The Role of Fat in Canine Nutrition
Hardworking sporting dogs benefit from higher proportions of fat in their diet. Why? Because, a dog’s metabolism relies primarily on fat for energy during rest and light to moderate intensity exercise. Ingesting higher levels of fat in the diet actually “primes” or “metabolically conditions” an active dog’s metabolism, even when not active or exercising1. So while a greater proportion of fat in the diet helps to deliver more calories to an exercising dog, another important benefit is that it helps to optimize a dog’s metabolism.
Maximum efficiency comes from a diet containing highly digestible fat2. A diet that skimps on fat will contribute to a reduction in endurance and overall fitness. Fat is more energy dense compared to carbohydrates and protein, and when the dietary fat concentration is increased in a food, the food’s energy density gets a boost. An energy dense food is important when more calories are needed, thus less food to be eaten to provide the greater energy required to maintain a stable body weight and an active lifestyle.
A visible effect in dogs that receive a diet lacking adequate fat is a dull, scruffy coat and flaky skin. Fat contains the omgea-6 fatty acid, linoleic acid, which is important in the fat portion of skin cells, called epidermal cells. A proper balance of linoleic acid in skin cell membranes helps maintain the epidermal water barrier, which promotes healthy skin and coat.
Fat has many other benefits as well. It slows down the rate of stomach emptying, giving dogs a feeling of fullness after meals. Fat is important for the absorption and digestion of fat-soluble vitamins – A, D, E and K – that depend on dietary fat and normal fat absorption for their uptake and utilization in the body. Fatty acids help regulate the inflammation process via a proper immune response.
Fat deposits under the skin, around the vital organs and in membranes surrounding the intestines provide energy when needed and storage when there is a surplus. Fat under the skin provides insulation from temperature extremes and fat surrounding organs cushions and protects from physical shock. Lastly, fat is highly palatable and contributes to the texture of dog food3.
Active dogs need fat to fuel their muscles and make the energy they require for movement. Dogs fed a high-fat food have more capacity to burn fatty acids and a greater capacity to perform at a high level. Purina Pro Plan formulated its Purina Pro Plan Sport dog food formulas with high levels of fat to give dogs an increased amount of this energy-dense nutrient needed for exercise or work.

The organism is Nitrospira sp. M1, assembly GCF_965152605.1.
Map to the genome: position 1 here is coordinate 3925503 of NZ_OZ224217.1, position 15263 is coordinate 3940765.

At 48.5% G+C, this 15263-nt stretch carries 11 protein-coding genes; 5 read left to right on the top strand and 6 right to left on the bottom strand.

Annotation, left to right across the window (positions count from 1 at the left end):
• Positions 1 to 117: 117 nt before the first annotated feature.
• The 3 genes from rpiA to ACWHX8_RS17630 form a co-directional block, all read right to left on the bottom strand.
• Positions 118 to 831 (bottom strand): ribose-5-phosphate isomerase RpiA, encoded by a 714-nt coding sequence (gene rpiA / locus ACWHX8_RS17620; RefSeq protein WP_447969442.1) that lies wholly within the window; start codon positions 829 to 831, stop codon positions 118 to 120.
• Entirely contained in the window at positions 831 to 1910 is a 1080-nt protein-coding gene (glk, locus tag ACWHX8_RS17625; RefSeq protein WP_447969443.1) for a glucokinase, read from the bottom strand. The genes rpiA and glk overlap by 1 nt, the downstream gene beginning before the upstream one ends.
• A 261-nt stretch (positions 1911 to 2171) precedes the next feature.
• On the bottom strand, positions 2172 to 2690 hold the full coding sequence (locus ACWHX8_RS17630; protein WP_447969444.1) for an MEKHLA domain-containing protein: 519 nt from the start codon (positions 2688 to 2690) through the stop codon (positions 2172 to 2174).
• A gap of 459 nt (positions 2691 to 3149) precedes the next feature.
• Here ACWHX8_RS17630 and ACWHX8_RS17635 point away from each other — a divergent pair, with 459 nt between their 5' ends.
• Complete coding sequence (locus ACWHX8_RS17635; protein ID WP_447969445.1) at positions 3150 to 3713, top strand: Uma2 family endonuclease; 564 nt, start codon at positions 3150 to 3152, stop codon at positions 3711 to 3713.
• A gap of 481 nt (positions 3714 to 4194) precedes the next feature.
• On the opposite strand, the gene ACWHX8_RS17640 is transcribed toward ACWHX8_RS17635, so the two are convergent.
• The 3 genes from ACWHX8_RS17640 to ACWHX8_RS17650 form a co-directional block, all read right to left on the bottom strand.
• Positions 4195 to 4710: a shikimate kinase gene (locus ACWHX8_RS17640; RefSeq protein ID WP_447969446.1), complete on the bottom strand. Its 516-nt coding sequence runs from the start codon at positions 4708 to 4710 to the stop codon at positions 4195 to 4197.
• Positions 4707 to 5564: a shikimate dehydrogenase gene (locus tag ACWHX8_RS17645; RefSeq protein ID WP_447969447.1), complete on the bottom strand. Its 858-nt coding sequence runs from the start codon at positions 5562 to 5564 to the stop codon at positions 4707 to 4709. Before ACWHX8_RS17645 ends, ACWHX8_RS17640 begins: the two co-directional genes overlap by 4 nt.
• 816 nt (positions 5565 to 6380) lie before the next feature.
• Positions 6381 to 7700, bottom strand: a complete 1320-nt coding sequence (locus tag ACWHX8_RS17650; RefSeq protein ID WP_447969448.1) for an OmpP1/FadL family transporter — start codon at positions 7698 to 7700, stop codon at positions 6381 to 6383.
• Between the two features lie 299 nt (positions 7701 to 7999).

Fat metabolism is the optimal energy-generating process for exercising dogs. The body is in a more optimal state of fat burning when fed 18 to 24 hours before exercise compared to only 4-6 hours before exercise. This is why dogs should be fed a full meal a minimum of 10 to 12 hours before exercise and up to 20 to 24 hours.
Did you know, unlike humans, your dog’s main energy source comes from fat, not carbohydrates, during rest and most types of exercise?
To learn more about the important role of fat in dogs’ diets, you may check out the reference articles above as well as these articles.
- Bauer JE, Heinemann KM, Waldron MK. Recent Studies on Omega-3 Fatty Acid Effects in Canine Species. Proceedings of the 2006 Nestlé Purina Nutrition Forum. Lausanne, Switzerland.
- Hester SL, Kirby NA, Wright AS, et al. Effect of Dietary Polyunsaturated Fatty Acids and Zinc on Plasma Lipids and Skin and Hair Coat Condition in Canines. Proceedings of the 2005 Nestlé Purina Nutrition Forum. St. Louis, MO. (Abstract)
- Altom EK, Cummins KA, Myers LL, et al. Endocrine Responses to Dietary Fat and Physical Conditioning in Canine Athletes During Treadmill Exercise. Proceedings of the 1998 Nestlé Purina Nutrition Forum. St. Louis, MO.
- Anderson RJ, Lusk G. Animal Calorimetry: The Interrelation Between Diet and Body Condition and the Energy Production During Mechanical Work. Journal of Biological Chemistry. 1917;32.3:421-445.
- Young DR, Iacovino A, Erve P, Mosher R, Spector H. Effect of Time After Feeding and Carbohydrate or Water Supplement on Work in Dogs. Journal of Applied Physiology. 1959;14:1013-1017.
- Cerretelli P, Piiper J, Mangili F, Ricci B. Aerobic and Anaerobic Metabolism in Exercising Dogs. Journal of Applied Physiology. 1964;19:25-28.
- Wagner JA, Horvath SM, Dahms TE. Cardiovascular, Respiratory and Metabolic Adjustments to Exercise in Dogs. Journal of Applied Physiology. 1977;42(3):403-407.
1 Reynolds AJ, Fuhrer L, Dunlop HL, Finke MD, Kallfelz FA. Lipid metabolite responses to diet and training in sled dogs. J. Nutr. 1994. 124:2754S-2759S.
2 Grandjean D, Paragon BM. Nutrition of Racing and Working Dogs. Part II: Determination of Energy Requirements and the Nutritional Impact of Stress. The
Compendium of Continuing Education for the Practicing Veterinarian. 1993;15:45.
3 Case LP, Carey DP, Hirakawa DA. Canine and Feline Nutrition: A Resource for Companion Animal Nutrition Professionals. Mosby, St. Louis, MO. 1995: 22-24.